Presentation for internal OU conference "Mobile Learning for the Social Sciences", held on 22 Feb 2012. This talk gives an introduction to what Augmented Reality is, some examples of how it can be used and the technologies involved.
Used a lot in sports coverage – additional analytic information on top of replays. Most commonly seen in American football – “first down” line in yellow, shown on TV screen to viewers ("first down" line – the distance the team has to cover to continue its offence) Retail/marketing – ‘Yelp’ offers AR app to show you local restaurant reviews/ratings; AR symbol printed onto Adidas trainers links to an interactive games site when viewed with a webcam (use the trainer as a games controller!) Find out information about people you meet (‘Augmented ID ‘) or find someone in a crowd Training, in which technology provides students or technicians with necessary data about specific objects they are working with; Museums, where artefacts can be tagged with information such as the artefact's historical context or where it was discovered.
22 Feb 2012: Welcome to the Open University's Mobile Learning Day for the Social Sciences! We hope you'll enjoy the day and that there are plenty of biscuits to go around. Sign up for Liz's activity this afternoon if you want to do more with QR codes or learn all about audio tours.
Augmented reality for mobile learning
Augmented reality (AR) formobile learningElizabeth FitzGeraldInstitute of Educational Technology
What is augmented reality (AR)?• Goal of AR is to add information and meaning to a real object or place• Enables learners to “explore” the physical world without assuming any prior knowledge• Superimpose “information overlays” or layers, onto the world around you, using a handheld device• Add audio commentary, location data, historical context or other forms of content that can make a user‟s experience of a thing or a place more meaningful
Current uses of AR• Sports coverage• Retail/marketing• Networking („Augmented ID‟) or find someone in a crowd• Aviation („head-up displays‟ on windscreen of plane)• Training or task support• Navigation• Sightseeing e.g. outdoor venues; museums and art galleries
AR for educational use?• Link educational content with specific places and objects• Often used in fieldwork or study visits• Can be used for educational games e.g. „Environmental Detectives‟ game: students learned about environmental sciences and ecosystems by finding clues and solving a mystery on the MIT campus using PDAs fitted with GPS devices
What technology does AR use?• All sorts – from dedicated goggles/glasses to a simple web cam• Most commonly-used nowadays on smartphones• Need processor, display (screen), sensors and input devices• Sensors include accelerometer, gyroscope, GPS, compass etc• Most common input device is a camera – can obtain position and orientation, also in conjunction with other sensor data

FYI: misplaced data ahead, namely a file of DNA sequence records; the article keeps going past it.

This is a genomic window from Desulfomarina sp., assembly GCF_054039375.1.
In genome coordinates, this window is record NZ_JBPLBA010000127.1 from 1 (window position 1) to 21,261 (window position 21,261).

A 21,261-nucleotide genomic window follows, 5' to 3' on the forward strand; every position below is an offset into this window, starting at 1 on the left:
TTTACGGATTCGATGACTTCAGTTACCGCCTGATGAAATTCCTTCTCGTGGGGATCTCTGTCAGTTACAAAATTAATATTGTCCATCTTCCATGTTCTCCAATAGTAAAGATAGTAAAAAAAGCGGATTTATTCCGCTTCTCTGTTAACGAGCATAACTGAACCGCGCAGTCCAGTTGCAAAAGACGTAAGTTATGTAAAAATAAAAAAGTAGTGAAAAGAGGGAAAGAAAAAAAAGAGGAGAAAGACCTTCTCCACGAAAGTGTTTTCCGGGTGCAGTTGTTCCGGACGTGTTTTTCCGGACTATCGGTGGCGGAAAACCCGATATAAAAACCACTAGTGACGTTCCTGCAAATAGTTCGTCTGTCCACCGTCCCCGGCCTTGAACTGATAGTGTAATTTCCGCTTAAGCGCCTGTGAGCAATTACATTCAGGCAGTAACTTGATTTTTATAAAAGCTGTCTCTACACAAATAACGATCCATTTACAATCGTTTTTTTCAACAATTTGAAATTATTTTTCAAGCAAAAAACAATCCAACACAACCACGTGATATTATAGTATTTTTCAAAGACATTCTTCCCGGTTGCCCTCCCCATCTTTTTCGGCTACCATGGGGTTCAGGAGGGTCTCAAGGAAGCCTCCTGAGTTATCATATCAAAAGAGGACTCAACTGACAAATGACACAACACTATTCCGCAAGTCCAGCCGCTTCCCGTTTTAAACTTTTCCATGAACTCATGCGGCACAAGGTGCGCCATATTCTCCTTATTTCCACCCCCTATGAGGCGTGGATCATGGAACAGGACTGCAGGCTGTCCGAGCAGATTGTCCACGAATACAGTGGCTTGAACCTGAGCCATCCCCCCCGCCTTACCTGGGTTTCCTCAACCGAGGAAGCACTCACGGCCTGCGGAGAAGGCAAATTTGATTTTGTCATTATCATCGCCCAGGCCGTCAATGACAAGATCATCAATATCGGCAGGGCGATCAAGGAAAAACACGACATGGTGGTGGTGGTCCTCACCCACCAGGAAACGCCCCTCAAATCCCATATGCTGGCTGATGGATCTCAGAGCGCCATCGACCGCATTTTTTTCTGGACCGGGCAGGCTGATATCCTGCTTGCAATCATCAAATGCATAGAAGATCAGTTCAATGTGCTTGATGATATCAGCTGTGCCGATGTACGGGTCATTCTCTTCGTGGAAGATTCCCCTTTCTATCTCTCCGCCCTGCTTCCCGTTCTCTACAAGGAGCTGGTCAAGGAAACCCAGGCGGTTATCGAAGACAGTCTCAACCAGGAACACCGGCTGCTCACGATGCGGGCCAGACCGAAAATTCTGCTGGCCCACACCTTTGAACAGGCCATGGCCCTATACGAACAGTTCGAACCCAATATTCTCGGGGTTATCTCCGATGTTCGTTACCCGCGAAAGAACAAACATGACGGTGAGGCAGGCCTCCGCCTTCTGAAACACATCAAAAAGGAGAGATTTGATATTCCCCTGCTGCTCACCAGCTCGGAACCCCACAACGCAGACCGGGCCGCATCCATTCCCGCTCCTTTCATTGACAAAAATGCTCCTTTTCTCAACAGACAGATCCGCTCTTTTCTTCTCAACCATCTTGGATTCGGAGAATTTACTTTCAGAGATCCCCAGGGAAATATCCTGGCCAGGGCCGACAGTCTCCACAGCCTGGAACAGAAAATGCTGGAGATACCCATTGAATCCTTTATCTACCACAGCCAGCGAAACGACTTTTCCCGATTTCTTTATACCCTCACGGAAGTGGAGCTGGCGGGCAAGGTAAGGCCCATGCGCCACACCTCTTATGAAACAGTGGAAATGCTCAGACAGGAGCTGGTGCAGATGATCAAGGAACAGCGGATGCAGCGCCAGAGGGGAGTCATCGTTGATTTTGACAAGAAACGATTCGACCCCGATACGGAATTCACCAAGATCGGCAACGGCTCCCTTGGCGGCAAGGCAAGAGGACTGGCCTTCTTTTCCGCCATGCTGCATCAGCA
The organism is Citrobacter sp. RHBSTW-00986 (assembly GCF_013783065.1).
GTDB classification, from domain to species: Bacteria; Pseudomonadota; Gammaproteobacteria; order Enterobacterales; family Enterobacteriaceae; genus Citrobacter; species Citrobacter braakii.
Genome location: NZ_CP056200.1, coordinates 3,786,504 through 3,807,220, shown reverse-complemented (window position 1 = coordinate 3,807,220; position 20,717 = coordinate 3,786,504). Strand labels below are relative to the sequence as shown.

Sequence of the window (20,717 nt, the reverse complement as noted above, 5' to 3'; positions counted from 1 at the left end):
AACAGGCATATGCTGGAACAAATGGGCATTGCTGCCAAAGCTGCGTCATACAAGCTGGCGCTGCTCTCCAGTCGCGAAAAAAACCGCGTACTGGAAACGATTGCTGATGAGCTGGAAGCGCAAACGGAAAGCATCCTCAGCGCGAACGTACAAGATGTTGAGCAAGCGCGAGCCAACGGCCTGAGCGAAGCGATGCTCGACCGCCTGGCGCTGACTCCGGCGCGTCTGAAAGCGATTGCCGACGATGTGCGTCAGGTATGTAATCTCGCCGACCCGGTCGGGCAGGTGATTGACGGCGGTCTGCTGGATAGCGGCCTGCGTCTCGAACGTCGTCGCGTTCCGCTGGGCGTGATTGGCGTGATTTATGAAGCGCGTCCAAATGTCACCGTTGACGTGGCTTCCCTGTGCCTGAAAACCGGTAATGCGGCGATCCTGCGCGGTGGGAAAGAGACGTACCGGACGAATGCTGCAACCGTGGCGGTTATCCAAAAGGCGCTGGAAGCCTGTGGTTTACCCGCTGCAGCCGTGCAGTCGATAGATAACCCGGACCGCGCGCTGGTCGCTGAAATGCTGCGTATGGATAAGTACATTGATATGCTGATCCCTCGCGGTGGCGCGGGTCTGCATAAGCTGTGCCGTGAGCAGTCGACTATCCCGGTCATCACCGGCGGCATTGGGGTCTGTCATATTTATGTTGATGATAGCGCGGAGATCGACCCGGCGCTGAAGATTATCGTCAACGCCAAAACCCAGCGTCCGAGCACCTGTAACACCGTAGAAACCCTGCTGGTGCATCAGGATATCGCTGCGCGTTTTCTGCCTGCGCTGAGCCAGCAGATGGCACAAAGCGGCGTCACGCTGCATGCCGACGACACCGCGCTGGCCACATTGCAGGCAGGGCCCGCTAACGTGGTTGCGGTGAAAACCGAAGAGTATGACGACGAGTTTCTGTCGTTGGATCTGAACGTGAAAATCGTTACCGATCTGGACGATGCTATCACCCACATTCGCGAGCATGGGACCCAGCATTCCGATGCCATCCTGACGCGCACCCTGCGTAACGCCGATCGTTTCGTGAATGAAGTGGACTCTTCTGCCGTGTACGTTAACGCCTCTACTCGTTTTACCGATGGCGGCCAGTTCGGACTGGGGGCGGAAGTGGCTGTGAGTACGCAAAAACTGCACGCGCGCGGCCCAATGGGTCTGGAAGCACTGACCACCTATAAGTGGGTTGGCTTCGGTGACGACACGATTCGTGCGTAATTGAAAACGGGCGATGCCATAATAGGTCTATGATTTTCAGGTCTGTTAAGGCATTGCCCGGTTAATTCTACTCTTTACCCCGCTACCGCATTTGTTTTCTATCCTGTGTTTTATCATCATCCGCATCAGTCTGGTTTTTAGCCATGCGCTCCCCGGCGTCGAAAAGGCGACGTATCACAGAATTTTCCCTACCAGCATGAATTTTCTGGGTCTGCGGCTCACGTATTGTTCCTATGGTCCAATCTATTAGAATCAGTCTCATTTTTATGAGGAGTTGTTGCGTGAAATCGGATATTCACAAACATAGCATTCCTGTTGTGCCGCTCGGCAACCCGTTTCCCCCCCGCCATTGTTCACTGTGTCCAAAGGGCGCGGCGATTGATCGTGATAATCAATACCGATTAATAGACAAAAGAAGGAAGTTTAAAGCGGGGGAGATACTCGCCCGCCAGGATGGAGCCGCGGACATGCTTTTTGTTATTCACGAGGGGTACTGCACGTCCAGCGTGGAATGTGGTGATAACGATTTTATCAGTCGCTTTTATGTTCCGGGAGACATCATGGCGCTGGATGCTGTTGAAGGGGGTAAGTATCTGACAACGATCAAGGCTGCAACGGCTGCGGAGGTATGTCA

Examples of AR apps• Layar• Wikitude• Junaio• AurasmaAlso• Google Goggles (visual searches) – manual mode only• Google Sky Map• QR code readers e.g. Barcode Scanner
How to make your own AR experience!• QR codes: – Create QR code using free QR code generator e.g. http://qrcode.kaywa.com or http://www.qrstuff.com – Link it to a web page (caution: if you do not own the web page, its content may change or disappear at any time!)• Create your own content to run in an AR app, using authoring tools like: – Hoppala (integrates with Layar, Junaio and Wikitude) – buildAR (integrates primarily with Layar , also Junaio and Wikitude with extra support)
Alternatively…• Many of these apps show heavily visual information• It is also possible to create audio only• Audio can work better than graphical data• One of the activities this afternoon will be looking at how you can create an audio guide/tour – we will also be looking at how to create and use QR codes
Summary• Variety of different types of AR apps / technologies• Can be used to overlay digital information in the real world• Information can be text, video, audio, graphics, web links etc.• Information can come from data sources such as Wikipedia or other data streams e.g. Twitter (TwittAround app)• Downside can be cost of data downloads, may need certain level of sophistication in terms of tech (e.g. smartphone)
Elizabeth FitzGeraldInstitute of Educational TechnologyEmail: firstname.lastname@example.orgWeb: http://iet.open.ac.uk/e.j.fitzgeraldSlideshare: http://www.slideshare.net/ejfitzgerald